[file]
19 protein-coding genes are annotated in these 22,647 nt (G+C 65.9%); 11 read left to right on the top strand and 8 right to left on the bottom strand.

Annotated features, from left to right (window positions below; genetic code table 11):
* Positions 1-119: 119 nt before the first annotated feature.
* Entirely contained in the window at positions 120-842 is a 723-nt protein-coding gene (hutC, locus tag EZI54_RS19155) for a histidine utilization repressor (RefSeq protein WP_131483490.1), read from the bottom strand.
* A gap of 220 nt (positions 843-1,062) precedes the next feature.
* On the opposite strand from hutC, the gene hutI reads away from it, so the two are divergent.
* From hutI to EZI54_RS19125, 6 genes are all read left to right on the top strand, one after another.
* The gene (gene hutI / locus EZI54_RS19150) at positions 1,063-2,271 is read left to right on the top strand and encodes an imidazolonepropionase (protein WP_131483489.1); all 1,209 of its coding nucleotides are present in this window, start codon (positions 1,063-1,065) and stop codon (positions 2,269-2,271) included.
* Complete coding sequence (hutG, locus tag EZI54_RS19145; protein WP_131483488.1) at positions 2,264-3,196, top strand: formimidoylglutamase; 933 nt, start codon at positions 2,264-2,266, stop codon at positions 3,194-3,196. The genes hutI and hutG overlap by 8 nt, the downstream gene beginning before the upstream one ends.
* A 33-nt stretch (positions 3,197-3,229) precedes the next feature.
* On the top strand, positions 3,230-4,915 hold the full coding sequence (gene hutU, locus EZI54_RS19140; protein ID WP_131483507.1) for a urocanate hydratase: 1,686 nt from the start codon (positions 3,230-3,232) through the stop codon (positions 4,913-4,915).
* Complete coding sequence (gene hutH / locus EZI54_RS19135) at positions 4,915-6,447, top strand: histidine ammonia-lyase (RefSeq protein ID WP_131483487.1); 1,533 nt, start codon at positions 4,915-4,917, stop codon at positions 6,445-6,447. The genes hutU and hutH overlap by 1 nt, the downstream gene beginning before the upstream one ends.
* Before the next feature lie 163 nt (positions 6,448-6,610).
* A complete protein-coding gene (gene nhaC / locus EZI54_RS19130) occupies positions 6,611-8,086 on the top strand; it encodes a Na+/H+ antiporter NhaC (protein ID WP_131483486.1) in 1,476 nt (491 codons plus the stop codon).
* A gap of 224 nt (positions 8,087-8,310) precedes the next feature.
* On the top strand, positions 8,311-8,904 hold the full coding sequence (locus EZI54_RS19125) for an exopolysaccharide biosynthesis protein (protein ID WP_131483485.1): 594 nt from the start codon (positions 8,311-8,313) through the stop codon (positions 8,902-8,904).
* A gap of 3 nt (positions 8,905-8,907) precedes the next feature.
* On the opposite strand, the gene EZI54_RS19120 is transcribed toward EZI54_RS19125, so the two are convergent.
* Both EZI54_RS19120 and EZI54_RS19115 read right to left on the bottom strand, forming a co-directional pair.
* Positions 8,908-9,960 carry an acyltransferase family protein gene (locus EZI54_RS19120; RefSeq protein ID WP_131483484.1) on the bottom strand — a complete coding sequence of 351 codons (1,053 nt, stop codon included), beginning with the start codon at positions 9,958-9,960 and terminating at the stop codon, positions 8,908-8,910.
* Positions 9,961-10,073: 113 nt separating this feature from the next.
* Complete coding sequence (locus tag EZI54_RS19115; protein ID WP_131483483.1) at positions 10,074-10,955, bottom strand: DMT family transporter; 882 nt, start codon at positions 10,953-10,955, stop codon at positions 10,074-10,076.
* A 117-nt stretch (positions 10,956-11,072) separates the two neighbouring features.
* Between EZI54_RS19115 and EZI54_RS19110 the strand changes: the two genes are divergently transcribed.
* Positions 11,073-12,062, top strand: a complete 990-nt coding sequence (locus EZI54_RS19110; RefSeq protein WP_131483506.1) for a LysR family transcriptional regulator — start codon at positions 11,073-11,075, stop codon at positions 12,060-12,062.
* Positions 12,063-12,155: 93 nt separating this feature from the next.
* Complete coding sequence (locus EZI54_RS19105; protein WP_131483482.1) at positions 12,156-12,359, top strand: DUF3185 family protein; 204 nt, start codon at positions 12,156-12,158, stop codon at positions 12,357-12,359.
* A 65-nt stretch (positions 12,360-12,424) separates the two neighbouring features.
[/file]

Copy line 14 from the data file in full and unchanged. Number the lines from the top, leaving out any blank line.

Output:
* A complete protein-coding gene (gene nhaC / locus EZI54_RS19130) occupies positions 6,611-8,086 on the top strand; it encodes a Na+/H+ antiporter NhaC (protein ID WP_131483486.1) in 1,476 nt (491 codons plus the stop codon).